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El Sol rendering, courtesy of FR-EE
El Sol rendering, courtesy of FR-EE
El Sol rendering, courtesy of FR-EE

Fernando Romero Captures the Sun in Crystal

By Katy Donoghue

November 30, 2015

Each year at Design Miami/, Swarovski collaborates with a designer on a site-specific installation using Swarovski crystals. This year they’ve tapped Fernando Romero, head of Mexico City’s Fernando Romero EnterprisE (FR-EE)—responsible for the soon-to-open Mexico City Airport and Carlos Slim’s Museo Soumaya—to create something for the fair. We spoke with Romero about his planned geodesic structure, entitled El Sol, which explores man’s relationship with the sun.

WHITEWALLER: El Sol explores man’s relationship with the sun. Why was this something you wanted to explore? Was this a point of interest in any of FR-EE’s recent projects?

Open Gallery

El Sol rendering, courtesy of FR-EE

FERNANDO ROMERO: Man’s relationship to the sun is a fundamental part of our lives on earth. It defines our sleep cycles and how we live our lives in every way possible. At the same time, there’s still a sense of mystery to the sun and it’s something we continue to learn more and more about. Much of our work at FR-EE is directly influenced by nature and biomimicry. The sun represents life for us as much as for our ancestors.

WW: Had you previously worked with the material of crystal before?

Open Gallery

El Sol rendering, courtesy of FR-EE

FR: No, this is our first time.

WW: What qualities of the material interested you?

FR: There’s so much history with crystal and with Swarovski as a company. I’m also quite interested in the potential shapes and symmetries of crystal and how crystals interact with light. They are quite experimental as a material and impact the viewer’s experience of a space in a way that many other materials don’t. When used architecturally, they can have such an extraordinary impact on the eye and our perception.

WW: El Sol is one billion times smaller than the sun and pays homage to geometry used by Aztec and Mayans to monitor celestial events. How did you incorporate that with today’s technology to create this installation?

FR: This is one of the most interesting challenges for us—this dichotomy between modern technology and ancient history. The capabilities of the Aztecs and Mayans at the time is incredible in its sophistication and precision. Today, technology is advancing at such a quick pace that it allows us to do things and create experiences that wouldn’t have been possible even ten years ago. The capabilities of Swarovski’s design team in Wattens, Austria, allowed us to create a design that is also incredibly precise in its use of geometry and scale.

WW: Are those historic and cultural techniques something you reference in other aspects of your design practice?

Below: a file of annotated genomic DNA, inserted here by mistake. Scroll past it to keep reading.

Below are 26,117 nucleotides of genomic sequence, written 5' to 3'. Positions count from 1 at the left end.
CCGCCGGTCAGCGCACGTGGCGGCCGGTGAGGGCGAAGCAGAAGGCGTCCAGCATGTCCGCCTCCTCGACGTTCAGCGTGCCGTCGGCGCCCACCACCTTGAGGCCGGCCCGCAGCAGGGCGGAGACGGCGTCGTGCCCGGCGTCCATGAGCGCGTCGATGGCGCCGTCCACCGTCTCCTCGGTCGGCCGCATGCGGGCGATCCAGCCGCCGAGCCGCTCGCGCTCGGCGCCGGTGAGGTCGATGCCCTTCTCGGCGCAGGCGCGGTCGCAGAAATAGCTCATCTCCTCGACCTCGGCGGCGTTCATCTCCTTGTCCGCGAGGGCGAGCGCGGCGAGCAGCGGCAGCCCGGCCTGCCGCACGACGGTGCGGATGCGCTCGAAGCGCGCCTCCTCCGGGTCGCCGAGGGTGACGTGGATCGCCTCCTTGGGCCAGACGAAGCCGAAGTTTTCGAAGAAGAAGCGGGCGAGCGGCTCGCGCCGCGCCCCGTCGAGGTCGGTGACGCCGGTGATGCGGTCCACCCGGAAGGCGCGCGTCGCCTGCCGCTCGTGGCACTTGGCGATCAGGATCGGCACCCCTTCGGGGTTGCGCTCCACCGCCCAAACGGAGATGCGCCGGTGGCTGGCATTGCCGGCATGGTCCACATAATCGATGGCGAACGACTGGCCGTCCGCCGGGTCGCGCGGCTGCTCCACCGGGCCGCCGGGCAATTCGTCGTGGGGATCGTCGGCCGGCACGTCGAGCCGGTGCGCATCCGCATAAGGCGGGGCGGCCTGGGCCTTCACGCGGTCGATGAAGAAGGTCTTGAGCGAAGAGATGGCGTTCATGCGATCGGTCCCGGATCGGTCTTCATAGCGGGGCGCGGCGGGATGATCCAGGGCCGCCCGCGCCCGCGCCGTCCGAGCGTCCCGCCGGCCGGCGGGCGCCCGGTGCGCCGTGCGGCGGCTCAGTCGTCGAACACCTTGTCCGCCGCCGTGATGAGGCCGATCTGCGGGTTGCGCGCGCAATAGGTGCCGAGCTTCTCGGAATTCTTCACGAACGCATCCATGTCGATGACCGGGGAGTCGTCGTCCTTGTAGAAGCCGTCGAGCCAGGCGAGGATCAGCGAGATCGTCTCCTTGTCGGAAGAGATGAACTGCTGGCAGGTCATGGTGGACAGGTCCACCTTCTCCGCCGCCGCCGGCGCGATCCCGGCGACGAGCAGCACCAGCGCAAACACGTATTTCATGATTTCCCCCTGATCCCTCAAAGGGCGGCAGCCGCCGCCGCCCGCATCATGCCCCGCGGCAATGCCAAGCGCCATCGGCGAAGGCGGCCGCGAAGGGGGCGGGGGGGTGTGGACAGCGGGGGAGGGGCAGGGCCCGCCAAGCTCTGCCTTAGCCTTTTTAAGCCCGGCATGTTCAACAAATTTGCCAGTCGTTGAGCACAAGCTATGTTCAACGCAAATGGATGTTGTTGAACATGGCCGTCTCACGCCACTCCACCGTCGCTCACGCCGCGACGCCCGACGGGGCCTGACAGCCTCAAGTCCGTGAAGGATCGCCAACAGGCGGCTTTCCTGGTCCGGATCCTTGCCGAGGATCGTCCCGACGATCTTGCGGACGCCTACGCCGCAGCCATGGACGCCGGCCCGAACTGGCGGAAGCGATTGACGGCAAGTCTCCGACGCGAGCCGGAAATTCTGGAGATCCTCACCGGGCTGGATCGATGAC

FR: Yes, our practice is very much informed by Mexican history and culture. There’s such a vast expanse of cultural and historic references in Mexican culture that have been lost over time or that are lesser known outside of the country. It is important to us as a practice that we revisit these stories in a more modern way and bring them to a wider audience, while also putting our work into the larger cultural context.

WW: Was there any aspect of working with crystal and LED lights that might inform your architecture and design practice or upcoming projects?

FR: Crystal is a unique material in its relationship with light—it radiates colors that strike the human eye.

WW: What sort of viewer experience are you hoping to achieve from El Sol?

FR: Design fairs can often be a place where people are quickly running around, trying to see everything in a short amount of time. With El Sol, we want to create an environment in which people can stop and have a more personal, reflective experience. When you think about new technologies like extraordinarily advanced cameras—and how that allows us to see the sun in new ways—it’s quite inspiring. The sun is obviously a fundamental part of our lives, and to think that we are still discovering new things about it and our relationship to it is extraordinary and humbling. At the same time, the technology behind Swarovski’s materials allows us to explore many of these ideas in a way that people can directly interact with. There is so much to see in Miami during Design Miami/ and Art Basel and we hope that our installation makes people stop, even for a moment, and think about our place as humans in the universe. And at the same time get a surprise with the beauty of the crystal.

El Sol is on view at Design Miami/ through Sunday, December 6.

Carlos SlimDesign MiamiDesign Miami/ SwarovskiEl SolFernando RomeroFernando Romero EnterprisEFR-EEKaty DonoghueMexico City AirportMuseo SoumayaSwarovskiWhitewallWhitewaller


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